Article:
It’s amazing what happens when you put aside the dizzying NBA Draft gossip and just roll out the ball and let two of the nation’s best teams go at it for 40 minutes, isn’t it? For all the hedges and qualifiers about taking the games with a grain of salt, last night’s Champions Classic nightcap was an absolute blast to watch (at least after you got past the 53 fouls that were called). So what did we learn about the Jayhawks during their 94-83 victory over Duke?
- Andrew Wiggins Will Be Just Fine: Bill Self‘s freshman phenom was much more active Tuesday night than he was in Kansas’ season opener last Friday. Wiggins took a seat on the bench for nearly half of the first stanza after picking up his second foul with 9:30 left, but he still finished with 22 points and eight rebounds against the Blue Devils. All night long, he made excellent cuts, drew attention in the post, hit jumpers and skied for boards. Oh, and he played a huge role in closing out a key win on a neutral court for the Jayhawks with everyone in America watching. It’s too simplistic to reduce the Champions Classic finale to a matter of who was better between Wiggins and Jabari Parker, because they were both fantastic in their own ways. But if this is the starting point for the trajectory of Andrew Wiggins, it’s downright terrifying to think of what he could be in four months, let alone three years.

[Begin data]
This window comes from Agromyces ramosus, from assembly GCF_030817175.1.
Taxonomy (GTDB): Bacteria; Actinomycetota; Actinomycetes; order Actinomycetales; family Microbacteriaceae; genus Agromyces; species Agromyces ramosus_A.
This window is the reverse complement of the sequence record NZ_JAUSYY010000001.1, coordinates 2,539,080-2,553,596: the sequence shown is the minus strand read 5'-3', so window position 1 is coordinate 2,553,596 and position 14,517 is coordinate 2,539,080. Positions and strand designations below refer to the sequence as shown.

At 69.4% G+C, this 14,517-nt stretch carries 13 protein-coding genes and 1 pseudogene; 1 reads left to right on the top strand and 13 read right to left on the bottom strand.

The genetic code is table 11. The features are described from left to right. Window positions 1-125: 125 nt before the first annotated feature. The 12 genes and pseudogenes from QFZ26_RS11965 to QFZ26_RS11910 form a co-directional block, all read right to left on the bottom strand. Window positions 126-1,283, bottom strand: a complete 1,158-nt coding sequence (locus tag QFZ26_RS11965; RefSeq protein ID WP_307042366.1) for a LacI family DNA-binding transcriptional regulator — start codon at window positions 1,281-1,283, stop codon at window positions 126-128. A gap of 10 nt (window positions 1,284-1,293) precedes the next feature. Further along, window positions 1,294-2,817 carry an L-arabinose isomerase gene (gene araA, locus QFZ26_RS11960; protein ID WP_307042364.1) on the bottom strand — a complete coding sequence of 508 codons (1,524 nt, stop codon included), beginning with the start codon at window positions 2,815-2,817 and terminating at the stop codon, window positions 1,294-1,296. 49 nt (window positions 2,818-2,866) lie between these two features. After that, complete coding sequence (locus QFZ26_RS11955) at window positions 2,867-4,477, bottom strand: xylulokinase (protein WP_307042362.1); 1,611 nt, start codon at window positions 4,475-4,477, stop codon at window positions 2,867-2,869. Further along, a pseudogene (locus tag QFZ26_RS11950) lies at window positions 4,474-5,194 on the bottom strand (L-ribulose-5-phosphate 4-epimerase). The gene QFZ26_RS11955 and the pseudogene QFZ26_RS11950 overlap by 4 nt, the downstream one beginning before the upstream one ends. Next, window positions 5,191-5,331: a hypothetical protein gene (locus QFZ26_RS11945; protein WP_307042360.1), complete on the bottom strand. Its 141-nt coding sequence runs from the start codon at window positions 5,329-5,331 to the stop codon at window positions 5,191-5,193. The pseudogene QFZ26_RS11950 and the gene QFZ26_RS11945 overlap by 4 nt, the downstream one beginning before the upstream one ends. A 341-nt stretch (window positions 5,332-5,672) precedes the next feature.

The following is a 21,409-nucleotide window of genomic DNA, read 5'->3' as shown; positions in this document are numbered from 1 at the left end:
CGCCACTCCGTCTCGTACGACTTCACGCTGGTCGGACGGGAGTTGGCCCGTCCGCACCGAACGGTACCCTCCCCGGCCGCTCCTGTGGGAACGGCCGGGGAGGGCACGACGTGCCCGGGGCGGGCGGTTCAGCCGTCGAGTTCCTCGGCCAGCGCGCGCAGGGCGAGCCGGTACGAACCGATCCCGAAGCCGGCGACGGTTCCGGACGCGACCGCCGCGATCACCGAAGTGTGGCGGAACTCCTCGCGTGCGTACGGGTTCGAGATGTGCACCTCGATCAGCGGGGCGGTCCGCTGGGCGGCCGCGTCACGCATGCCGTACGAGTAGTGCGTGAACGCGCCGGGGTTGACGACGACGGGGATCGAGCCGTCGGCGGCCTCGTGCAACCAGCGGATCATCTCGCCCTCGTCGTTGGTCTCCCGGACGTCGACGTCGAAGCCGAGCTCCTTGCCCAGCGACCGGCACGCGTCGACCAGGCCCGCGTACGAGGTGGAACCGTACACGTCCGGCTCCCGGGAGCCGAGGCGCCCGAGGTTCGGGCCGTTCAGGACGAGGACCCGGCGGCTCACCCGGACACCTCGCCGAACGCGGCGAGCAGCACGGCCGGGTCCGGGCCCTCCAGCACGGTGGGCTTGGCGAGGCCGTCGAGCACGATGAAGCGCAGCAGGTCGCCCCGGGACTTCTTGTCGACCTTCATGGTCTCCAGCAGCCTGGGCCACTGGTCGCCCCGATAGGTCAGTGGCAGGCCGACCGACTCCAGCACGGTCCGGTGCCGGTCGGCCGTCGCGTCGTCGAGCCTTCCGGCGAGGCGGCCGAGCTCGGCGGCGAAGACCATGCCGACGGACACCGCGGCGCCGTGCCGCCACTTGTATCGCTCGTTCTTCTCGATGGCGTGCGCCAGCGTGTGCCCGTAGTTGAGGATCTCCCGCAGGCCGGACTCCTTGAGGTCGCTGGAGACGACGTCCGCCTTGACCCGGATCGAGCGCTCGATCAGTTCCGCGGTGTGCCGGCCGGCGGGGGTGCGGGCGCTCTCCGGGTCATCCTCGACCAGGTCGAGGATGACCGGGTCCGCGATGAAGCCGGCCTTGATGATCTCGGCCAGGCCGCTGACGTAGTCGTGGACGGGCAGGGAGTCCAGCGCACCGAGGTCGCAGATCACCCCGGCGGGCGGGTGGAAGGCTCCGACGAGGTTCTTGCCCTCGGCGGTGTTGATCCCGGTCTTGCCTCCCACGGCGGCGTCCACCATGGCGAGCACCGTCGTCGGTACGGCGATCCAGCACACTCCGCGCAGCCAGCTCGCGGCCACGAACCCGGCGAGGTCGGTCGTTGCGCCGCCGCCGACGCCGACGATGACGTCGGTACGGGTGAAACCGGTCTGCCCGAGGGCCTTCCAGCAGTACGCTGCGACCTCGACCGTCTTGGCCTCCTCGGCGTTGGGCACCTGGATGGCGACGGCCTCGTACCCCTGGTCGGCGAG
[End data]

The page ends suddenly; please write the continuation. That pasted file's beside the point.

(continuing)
- Young Bigs Show Development – Tarik Black and Jamari Traylor were mostly non-factors on Tuesday night, but Perry Ellis and Joel Embiid showed what they’re capable of doing inside. Ellis, who was snubbed on the handful of top-100 lists that were released by various media this preseason, displayed an improved arsenal of range and dribbling ability, finishing strong in transition as well as the half-court on his way to a team-high 23 points. We’re not sure if 20-point games should be expected from Ellis on a regular basis, but given Kansas’ mechanical ability to churn out highly skilled big men, we wouldn’t blame you if you bet on it. Meanwhile, Kansas’ Cameroonian freshman showed off some advanced ball-handling skills, feeding both Wiggins and role player Brannen Greene with a couple of impressive dishes in the first half. Typically, passing is one of the last skills that big men perfect on the developmental curve, and it usually doesn’t mature all that much in college, so it was a very nice surprise to see an otherwise raw freshman like Embiid drop a few dimes.